High-intensity interval training (HIIT) describes any workout that alternates between intense bursts of activity and fixed periods of less-intense activity or even complete rest.
HIIT will mean you have to give all-out, one hundred percent effort through quick, intense bursts of exercise, followed by short, sometimes active, recovery periods.
This type of training gets and keeps your heart rate up and burns more fat in less time. A high-intensity workout increases the body’s need for oxygen during the effort and creates an oxygen shortage, causing your body to ask for more oxygen during recovery. This after burn effect is referred to as Excess Post-Exercise Oxygen Consumption (EPOC) and is the reason why intense exercise will help burn more fat and calories than regular aerobic and steady-state workouts.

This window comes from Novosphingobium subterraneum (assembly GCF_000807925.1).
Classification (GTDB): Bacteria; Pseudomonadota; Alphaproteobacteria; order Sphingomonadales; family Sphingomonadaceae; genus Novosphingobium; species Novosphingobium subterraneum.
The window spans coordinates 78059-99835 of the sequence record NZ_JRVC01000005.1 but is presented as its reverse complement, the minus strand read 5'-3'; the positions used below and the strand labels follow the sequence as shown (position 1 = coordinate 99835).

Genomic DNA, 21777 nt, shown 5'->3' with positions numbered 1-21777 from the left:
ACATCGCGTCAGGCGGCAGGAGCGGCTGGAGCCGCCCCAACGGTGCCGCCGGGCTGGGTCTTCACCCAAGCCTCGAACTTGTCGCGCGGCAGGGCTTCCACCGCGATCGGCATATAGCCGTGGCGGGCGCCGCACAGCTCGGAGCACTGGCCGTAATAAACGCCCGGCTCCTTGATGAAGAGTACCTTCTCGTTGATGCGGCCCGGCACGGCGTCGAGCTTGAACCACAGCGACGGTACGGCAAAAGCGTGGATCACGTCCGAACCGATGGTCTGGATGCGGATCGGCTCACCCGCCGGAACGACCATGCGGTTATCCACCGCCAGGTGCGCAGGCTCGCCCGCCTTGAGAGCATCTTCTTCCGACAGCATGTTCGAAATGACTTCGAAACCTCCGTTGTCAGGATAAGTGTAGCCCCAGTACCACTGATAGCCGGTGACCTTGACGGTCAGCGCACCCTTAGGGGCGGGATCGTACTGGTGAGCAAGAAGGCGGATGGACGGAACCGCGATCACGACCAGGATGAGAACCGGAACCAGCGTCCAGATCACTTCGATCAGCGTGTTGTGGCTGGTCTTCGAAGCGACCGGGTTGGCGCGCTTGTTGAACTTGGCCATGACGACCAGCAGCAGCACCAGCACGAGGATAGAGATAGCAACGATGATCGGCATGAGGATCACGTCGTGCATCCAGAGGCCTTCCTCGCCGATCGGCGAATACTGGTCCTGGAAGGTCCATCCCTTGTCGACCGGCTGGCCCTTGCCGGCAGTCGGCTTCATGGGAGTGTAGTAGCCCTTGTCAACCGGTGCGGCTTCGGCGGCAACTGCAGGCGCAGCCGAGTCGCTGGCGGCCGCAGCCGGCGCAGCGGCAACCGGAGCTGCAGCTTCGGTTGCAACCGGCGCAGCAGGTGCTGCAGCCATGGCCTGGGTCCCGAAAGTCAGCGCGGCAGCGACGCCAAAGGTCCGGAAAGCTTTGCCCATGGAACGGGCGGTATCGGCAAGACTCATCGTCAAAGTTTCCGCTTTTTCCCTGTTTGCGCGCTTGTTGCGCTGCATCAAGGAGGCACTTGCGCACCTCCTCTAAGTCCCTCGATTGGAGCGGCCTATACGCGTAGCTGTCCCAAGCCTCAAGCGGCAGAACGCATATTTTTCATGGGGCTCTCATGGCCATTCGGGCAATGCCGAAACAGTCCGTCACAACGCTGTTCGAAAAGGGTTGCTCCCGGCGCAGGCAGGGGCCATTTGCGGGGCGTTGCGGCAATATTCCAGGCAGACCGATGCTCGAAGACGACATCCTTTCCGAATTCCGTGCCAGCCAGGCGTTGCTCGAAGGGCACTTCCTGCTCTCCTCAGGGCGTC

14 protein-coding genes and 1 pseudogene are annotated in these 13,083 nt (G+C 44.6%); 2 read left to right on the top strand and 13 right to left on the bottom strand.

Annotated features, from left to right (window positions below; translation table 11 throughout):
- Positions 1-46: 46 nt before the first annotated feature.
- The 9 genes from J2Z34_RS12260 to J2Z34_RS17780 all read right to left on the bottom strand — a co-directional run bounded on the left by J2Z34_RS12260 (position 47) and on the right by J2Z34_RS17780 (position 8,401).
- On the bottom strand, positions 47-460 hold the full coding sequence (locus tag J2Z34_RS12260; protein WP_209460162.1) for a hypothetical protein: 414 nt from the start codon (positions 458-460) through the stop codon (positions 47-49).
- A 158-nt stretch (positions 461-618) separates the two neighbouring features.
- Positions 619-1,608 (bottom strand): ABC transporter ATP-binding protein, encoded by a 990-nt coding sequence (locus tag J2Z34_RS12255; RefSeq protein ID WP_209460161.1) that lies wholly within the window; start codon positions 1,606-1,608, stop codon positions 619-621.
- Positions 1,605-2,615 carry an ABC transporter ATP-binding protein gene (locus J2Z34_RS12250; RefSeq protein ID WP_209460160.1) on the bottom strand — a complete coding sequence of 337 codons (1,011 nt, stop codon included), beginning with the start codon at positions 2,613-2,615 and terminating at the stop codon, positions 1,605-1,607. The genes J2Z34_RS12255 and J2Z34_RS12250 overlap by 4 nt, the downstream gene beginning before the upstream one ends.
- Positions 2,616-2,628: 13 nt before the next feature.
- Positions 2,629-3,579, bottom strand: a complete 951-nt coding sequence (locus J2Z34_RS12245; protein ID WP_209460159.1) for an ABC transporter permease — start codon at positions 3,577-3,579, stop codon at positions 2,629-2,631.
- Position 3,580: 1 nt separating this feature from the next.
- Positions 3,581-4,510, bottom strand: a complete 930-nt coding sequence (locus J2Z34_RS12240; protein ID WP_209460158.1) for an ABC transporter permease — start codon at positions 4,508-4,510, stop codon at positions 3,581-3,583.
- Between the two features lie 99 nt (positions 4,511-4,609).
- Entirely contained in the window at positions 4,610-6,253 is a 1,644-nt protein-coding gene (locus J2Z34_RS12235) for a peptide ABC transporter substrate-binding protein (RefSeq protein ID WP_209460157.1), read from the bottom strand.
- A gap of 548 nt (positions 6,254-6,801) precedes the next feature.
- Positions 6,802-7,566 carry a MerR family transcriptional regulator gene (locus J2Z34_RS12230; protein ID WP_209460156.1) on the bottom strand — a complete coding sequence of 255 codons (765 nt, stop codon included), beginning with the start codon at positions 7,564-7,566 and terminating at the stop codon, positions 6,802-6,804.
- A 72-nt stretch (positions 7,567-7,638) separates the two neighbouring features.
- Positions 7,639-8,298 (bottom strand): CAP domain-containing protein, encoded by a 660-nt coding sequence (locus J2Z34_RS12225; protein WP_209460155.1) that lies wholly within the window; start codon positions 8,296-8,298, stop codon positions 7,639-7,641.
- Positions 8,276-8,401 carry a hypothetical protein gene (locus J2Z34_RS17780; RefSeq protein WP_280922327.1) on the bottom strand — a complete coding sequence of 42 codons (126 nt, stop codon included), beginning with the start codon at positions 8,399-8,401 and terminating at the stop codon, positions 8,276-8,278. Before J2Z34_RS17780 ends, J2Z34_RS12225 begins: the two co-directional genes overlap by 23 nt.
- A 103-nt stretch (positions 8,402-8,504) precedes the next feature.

EPOC, the the scientific term for the after burn effect, can help you burn more calories long after you’ve left the gym.
When a person works out at an intensity they can’t sustain for a long period of time, two things happen: their muscles begin to burn and they start feeling out of breath. Why? Upon exertion, muscles start to fill up with lactic acid (the chemical responsible for that burning feeling) and the body’s oxygen stores become depleted.
Studies show strenuous resistance exercise results in greater post-exercise oxygen consumption compared to steady-state endurance exercise that burns the same number of calories. So while you might burn